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Cleveland police monitor Hassan Aden resigning from post overseeing consent decree

Police monitor Hassan Aden is a former police chief and has worked on consent decrees in Baltimore and Seattle.
Matthew Richmond
Ideastream Public Media
Police monitor Hassan Aden, who is stepping down, is a former police chief and has worked on consent decrees in Baltimore and Seattle.

Monitor Hassan Aden is resigning from his post assisting U.S. District Court Judge Solomon Oliver with oversight of the Cleveland Police consent decree.

Aden’s resignation was originally reported by WKYC and confirmed by Ideastream Public Media.

Aden was named monitor in 2019 after serving as deputy monitor for two years. He’s also worked on consent decrees in Seattle and Baltimore.

Judge Oliver scheduled a closed-door hearing Thursday afternoon with attorneys from Cleveland, the Department of Justice and the monitor. The reason for the hearing is to discuss the process for choosing a replacement.

Aden’s decision to resign comes a few months after a memo released by Cleveland Law Director Mark Griffin questioned whether the monitor should continue in the role while also working on consent decrees in other cities.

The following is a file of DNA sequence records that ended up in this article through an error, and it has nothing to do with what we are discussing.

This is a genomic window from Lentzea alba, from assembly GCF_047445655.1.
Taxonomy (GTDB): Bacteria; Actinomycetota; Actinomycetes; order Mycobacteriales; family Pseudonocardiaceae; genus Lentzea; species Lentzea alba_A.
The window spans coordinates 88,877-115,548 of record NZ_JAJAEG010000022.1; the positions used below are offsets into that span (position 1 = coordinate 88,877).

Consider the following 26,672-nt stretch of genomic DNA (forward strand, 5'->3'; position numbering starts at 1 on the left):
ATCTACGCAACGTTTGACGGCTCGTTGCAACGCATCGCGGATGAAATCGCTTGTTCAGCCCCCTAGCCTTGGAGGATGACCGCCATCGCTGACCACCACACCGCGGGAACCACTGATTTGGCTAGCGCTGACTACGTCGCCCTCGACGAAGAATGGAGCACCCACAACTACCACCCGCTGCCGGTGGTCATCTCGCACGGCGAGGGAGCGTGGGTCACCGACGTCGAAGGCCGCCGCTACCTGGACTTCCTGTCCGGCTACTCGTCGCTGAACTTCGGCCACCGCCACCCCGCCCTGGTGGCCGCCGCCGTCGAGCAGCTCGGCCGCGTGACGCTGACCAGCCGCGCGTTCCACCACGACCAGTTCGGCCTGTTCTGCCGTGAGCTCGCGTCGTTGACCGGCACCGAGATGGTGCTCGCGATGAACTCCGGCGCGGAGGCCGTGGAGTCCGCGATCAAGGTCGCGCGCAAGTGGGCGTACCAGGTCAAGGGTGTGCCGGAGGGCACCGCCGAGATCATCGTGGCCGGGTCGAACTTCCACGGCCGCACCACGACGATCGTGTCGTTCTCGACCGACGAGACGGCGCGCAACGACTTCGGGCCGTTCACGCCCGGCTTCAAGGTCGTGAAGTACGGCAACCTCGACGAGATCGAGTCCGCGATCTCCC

At a hearing in federal court a month ago, the city sparred with attorneys from the Department of Justice and the monitor over whether the city had achieved the goals of the consent decree.

Griffin pointed to several statistics, including reductions in use of force and the time it takes to investigate civilian complaints, to make the case that the city had achieved many of the goals of the 2015 agreement

The Justice Department attorneys and the monitor disagreed with the city. Shortly after that hearing, Judge Oliver extended the monitor’s contract by two years, until 2024.

Matthew Richmond is a reporter/producer focused on criminal justice issues at Ideastream Public Media.